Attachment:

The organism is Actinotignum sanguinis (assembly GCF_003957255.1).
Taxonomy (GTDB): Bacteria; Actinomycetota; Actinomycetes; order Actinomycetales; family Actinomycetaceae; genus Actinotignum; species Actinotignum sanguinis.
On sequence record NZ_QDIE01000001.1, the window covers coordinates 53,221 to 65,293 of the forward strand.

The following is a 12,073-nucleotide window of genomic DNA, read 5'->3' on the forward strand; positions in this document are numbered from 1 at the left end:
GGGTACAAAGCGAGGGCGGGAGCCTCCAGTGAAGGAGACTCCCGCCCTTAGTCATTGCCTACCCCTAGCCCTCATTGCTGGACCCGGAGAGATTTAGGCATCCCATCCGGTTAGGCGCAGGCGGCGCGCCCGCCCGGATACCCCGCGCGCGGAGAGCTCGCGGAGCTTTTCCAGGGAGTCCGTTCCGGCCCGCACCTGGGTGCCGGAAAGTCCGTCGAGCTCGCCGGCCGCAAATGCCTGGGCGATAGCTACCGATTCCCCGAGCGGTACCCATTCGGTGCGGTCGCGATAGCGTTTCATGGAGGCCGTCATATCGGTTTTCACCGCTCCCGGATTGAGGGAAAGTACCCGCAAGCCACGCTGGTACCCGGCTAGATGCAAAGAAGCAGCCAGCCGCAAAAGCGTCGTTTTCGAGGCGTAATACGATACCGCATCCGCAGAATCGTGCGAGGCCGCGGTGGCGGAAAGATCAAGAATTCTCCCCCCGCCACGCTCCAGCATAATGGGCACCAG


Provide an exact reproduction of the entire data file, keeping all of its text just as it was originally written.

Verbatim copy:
The organism is Actinotignum sanguinis (assembly GCF_003957255.1).
Taxonomy (GTDB): Bacteria; Actinomycetota; Actinomycetes; order Actinomycetales; family Actinomycetaceae; genus Actinotignum; species Actinotignum sanguinis.
On sequence record NZ_QDIE01000001.1, the window covers coordinates 53,221 to 65,293 of the forward strand.

The following is a 12,073-nucleotide window of genomic DNA, read 5'->3' on the forward strand; positions in this document are numbered from 1 at the left end:
GGGTACAAAGCGAGGGCGGGAGCCTCCAGTGAAGGAGACTCCCGCCCTTAGTCATTGCCTACCCCTAGCCCTCATTGCTGGACCCGGAGAGATTTAGGCATCCCATCCGGTTAGGCGCAGGCGGCGCGCCCGCCCGGATACCCCGCGCGCGGAGAGCTCGCGGAGCTTTTCCAGGGAGTCCGTTCCGGCCCGCACCTGGGTGCCGGAAAGTCCGTCGAGCTCGCCGGCCGCAAATGCCTGGGCGATAGCTACCGATTCCCCGAGCGGTACCCATTCGGTGCGGTCGCGATAGCGTTTCATGGAGGCCGTCATATCGGTTTTCACCGCTCCCGGATTGAGGGAAAGTACCCGCAAGCCACGCTGGTACCCGGCTAGATGCAAAGAAGCAGCCAGCCGCAAAAGCGTCGTTTTCGAGGCGTAATACGATACCGCATCCGCAGAATCGTGCGAGGCCGCGGTGGCGGAAAGATCAAGAATTCTCCCCCCGCCACGCTCCAGCATAATGGGCACCAG